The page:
Octreotide acetate injection is indicated for the symptomatic treatment of patients with metastatic carcinoid tumors where it suppresses or inhibits the severe diarrhea and flushing episodes associated with the disease.
Octreotide acetate injection studies were not designed to show an effect on the size, rate of growth or development of metastases.
Vasoactive Intestinal Peptide Tumors (VIPomas) Octreotide acetate injection is indicated for the treatment of the profuse watery diarrhea associated with VIP-secreting tumors. Octreotide acetate injection studies were not designed to show an effect on the size, rate of growth or development of metastases.
Sensitivity to this drug or any of its components.
Single doses of octreotide acetate have been shown to inhibit gallbladder contractility and decrease bile secretion in normal volunteers. In clinical trials (primarily patients with acromegaly or psoriasis), the incidence of biliary tract abnormalities was 63% (27% gallstones, 24% sludge without stones, 12% biliary duct dilatation). The incidence of stones or sludge in patients who received octreotide acetate for 12 months or longer was 52%. Less than 2% of patients treated with octreotide acetate for 1 month or less developed gallstones. The incidence of gallstones did not appear related to age, sex or dose. Like patients without gallbladder abnormalities, the majority of patients developing gallbladder abnormalities on ultrasound had gastrointestinal symptoms. The symptoms were not specific for gallbladder disease. A few patients developed acute cholecystitis, ascending cholangitis, biliary obstruction, cholestatic hepatitis, or pancreatitis during octreotide acetate therapy or following its withdrawal. One patient developed ascending cholangitis during octreotide acetate therapy and died.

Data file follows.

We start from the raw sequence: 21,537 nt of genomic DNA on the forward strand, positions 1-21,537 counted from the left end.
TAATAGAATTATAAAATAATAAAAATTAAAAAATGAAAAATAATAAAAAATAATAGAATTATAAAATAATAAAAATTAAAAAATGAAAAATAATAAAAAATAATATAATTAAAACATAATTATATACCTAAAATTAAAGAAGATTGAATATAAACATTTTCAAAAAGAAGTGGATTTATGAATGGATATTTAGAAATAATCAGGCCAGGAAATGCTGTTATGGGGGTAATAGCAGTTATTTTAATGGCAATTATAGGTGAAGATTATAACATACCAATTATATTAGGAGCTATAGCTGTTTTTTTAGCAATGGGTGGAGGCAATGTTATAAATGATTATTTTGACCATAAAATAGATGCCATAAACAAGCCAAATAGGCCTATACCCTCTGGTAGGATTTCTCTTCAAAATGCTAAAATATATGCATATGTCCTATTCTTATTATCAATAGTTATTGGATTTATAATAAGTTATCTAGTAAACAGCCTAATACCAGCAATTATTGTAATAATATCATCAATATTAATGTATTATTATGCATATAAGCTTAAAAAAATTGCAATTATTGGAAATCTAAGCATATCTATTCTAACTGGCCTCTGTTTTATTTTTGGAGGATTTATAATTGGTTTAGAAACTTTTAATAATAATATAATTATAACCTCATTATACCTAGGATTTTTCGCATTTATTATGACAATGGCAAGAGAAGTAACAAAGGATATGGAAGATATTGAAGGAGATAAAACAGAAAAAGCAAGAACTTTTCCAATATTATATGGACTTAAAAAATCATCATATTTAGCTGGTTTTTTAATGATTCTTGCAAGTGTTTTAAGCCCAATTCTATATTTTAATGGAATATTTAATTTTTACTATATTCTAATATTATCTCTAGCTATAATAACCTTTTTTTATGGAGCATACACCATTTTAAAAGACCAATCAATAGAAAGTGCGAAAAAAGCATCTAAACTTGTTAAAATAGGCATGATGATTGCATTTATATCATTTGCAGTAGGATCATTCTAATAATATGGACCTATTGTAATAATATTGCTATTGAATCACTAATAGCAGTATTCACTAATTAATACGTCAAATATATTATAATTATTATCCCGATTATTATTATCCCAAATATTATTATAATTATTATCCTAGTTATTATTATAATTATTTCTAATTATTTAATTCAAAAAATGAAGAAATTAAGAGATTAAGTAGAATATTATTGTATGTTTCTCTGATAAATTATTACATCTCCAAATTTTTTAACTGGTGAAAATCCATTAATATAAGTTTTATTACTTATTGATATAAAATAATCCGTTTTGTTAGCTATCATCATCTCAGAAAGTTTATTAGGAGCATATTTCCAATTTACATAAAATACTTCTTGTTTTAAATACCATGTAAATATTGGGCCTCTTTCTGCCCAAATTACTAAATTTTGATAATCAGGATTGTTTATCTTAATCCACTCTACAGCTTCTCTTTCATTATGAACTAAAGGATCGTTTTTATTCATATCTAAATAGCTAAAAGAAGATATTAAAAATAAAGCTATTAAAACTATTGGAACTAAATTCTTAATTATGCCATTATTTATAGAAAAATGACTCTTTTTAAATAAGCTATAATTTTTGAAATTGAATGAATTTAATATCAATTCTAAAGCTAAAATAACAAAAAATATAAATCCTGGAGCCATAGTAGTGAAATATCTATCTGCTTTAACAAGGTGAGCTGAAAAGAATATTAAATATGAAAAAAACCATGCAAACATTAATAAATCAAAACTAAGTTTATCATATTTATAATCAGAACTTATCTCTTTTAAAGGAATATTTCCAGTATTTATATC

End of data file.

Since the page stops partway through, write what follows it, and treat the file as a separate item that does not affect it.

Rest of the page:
Octreotide acetate alters the balance between the counter-regulatory hormones, insulin, glucagon and growth hormone, which may result in hypoglycemia or hyperglycemia. Octreotide acetate also suppresses secretion of thyroid stimulating hormone, which may result in hypothyroidism. Cardiac conduction abnormalities have also occurred during treatment with octreotide acetate. However, the incidence of these adverse events during long-term therapy was determined vigorously only in acromegaly patients who, due to their underlying disease and/or the subsequent treatment they receive, are at an increased risk for the development of diabetes mellitus, hypothyroidism, and cardiovascular disease. Although the degree to which these abnormalities are related to octreotide acetate therapy is not clear, new abnormalities of glycemic control, thyroid function and ECG developed during octreotide acetate therapy as described below.